The surge in the Metals & Mining SPDR (XME) and Steel ETF (SLX) is indeed impressive when looked at over the last eight weeks. XME is up around 90% and SLX is up around 67%. Despite massive gains, both are still down double digits over the past year. Notice that the 52-week Rate-of-Change has been negative since September 2014 and is currently below -15%.
The eight week surge could indeed mark a major low, but I am more inclined to wait for the pullback. Buying now would be like forcing a three point shot with a hand in your face. This is usually not the best opportunity - unless, of course, you are Stephen Curry. Notice that both ETFs are trading in the 50-62% retracement zones and quite extended. A pullback is not guaranteed just because they are in a potential reversal zone, but a pullback is probable in the coming weeks. There will be a pullback at some point and I am willing to wait for a setup. There is no shot clock for entering a position!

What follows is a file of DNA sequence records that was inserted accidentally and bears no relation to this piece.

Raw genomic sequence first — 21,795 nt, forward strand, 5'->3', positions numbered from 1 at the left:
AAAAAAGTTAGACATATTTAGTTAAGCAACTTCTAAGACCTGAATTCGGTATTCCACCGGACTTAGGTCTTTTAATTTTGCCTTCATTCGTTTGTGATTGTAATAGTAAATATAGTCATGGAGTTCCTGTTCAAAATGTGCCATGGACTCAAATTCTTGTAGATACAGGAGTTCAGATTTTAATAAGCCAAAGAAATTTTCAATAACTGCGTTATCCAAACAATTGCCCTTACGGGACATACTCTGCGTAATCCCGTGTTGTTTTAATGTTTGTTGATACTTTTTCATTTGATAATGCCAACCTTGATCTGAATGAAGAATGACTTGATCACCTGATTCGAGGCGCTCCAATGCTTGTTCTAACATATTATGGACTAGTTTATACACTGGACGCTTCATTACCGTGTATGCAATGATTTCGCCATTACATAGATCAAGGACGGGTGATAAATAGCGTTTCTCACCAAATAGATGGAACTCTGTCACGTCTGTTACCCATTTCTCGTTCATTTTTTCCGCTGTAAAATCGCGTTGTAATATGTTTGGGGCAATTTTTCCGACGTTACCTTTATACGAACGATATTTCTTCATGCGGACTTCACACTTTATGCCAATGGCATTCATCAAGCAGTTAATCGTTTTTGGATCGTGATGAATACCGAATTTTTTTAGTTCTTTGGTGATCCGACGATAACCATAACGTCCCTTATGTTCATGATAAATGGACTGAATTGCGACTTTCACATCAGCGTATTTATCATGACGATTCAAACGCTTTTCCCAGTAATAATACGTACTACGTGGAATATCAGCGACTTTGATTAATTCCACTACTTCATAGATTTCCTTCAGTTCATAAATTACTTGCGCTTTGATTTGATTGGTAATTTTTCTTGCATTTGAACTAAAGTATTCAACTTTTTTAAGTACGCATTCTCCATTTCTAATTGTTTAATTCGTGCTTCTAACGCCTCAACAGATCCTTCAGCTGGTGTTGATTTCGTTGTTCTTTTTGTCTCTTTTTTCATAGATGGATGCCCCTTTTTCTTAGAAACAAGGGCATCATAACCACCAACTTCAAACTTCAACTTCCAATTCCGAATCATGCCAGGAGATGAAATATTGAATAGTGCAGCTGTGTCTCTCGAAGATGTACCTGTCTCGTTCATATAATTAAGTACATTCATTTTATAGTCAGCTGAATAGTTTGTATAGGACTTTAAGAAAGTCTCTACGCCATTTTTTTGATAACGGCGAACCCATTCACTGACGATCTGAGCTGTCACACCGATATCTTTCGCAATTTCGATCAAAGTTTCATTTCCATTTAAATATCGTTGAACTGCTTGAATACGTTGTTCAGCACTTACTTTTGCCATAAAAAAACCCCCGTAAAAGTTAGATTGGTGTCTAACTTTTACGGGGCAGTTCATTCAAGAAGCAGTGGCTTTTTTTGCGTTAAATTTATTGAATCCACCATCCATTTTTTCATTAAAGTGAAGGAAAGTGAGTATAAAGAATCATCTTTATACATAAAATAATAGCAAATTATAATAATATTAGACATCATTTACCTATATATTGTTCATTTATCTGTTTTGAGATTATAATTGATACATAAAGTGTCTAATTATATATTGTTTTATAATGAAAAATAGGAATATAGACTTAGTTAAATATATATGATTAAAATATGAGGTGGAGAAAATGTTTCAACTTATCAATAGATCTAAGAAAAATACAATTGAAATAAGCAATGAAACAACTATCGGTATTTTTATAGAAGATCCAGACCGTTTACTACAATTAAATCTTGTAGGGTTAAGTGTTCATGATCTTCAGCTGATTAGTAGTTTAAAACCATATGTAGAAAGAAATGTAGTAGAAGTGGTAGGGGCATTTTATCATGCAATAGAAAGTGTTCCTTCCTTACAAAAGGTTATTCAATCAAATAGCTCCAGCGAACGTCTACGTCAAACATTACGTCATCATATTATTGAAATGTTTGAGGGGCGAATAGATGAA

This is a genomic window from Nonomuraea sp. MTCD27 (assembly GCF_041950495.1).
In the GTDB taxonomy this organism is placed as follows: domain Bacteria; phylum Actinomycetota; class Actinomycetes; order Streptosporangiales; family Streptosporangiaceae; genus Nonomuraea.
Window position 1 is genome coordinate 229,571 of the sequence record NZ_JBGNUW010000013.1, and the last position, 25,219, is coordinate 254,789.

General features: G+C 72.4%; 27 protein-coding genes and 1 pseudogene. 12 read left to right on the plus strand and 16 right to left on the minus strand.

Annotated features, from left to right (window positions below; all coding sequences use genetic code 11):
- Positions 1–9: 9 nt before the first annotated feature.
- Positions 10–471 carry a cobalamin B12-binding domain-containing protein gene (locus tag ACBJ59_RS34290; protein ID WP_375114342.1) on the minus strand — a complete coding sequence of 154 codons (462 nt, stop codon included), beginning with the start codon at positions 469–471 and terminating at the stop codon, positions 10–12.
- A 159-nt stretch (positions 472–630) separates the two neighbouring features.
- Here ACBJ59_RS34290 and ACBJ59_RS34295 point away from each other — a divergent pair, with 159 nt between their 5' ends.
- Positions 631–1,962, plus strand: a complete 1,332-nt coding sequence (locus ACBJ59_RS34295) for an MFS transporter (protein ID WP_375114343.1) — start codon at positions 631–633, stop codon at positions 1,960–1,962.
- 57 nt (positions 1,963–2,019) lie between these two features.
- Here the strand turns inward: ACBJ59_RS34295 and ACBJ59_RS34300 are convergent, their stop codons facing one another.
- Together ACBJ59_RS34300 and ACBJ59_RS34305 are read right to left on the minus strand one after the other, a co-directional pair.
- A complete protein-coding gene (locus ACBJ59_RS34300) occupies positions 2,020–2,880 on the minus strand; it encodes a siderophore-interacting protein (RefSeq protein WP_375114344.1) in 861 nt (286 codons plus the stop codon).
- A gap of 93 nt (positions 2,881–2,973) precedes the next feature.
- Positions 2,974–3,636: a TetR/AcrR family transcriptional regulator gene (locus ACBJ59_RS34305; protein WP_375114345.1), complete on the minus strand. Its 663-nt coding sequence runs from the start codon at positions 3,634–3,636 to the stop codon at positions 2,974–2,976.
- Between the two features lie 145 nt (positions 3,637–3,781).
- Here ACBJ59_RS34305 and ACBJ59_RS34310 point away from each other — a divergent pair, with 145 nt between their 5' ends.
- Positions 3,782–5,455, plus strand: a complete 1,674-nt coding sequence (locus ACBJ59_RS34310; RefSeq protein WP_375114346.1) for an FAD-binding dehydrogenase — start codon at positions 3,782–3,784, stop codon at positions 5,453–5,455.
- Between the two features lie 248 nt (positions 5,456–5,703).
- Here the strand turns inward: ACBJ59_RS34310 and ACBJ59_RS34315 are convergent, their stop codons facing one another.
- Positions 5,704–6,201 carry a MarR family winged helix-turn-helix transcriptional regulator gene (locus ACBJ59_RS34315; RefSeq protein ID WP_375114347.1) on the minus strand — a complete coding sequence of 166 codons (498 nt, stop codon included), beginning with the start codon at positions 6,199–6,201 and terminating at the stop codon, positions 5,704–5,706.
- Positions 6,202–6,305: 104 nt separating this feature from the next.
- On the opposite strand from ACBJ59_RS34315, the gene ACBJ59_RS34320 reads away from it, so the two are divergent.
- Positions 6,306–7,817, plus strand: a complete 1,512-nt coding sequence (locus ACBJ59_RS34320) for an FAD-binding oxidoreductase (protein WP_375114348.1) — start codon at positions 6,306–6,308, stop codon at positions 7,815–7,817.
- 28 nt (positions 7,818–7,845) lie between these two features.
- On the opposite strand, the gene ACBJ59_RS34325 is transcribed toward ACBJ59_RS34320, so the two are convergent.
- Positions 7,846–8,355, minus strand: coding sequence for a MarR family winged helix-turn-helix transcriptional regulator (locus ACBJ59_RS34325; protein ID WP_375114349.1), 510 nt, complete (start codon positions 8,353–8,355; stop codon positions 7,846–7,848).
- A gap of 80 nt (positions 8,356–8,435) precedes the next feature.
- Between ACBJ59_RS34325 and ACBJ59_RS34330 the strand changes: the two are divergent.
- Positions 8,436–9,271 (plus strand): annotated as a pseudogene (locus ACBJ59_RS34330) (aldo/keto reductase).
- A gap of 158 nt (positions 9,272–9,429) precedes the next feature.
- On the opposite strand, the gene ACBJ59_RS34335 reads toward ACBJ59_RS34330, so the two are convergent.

Friday Food for Thought
Politics, Investing, and the Rules of the Game (Justin Sibears, Newfound Research)
Diversification depends on finding asset classes with diverse behavior. Tracking error constraints limit the ability to take advantage of this behavior and so often require a trade-off between benchmark tracking and risk-adjusted performance.
I was hoping to find a strategy that might approximate the returns of a dividend strategy as a starting point. As it turns out, by focusing on value and avoiding or eliminating dividends entirely, we were already miles ahead. But it was about to get better…
Trading Notes For The Week Of March 14, 2016 (Dr. Brett Steenbarger, TraderFeed)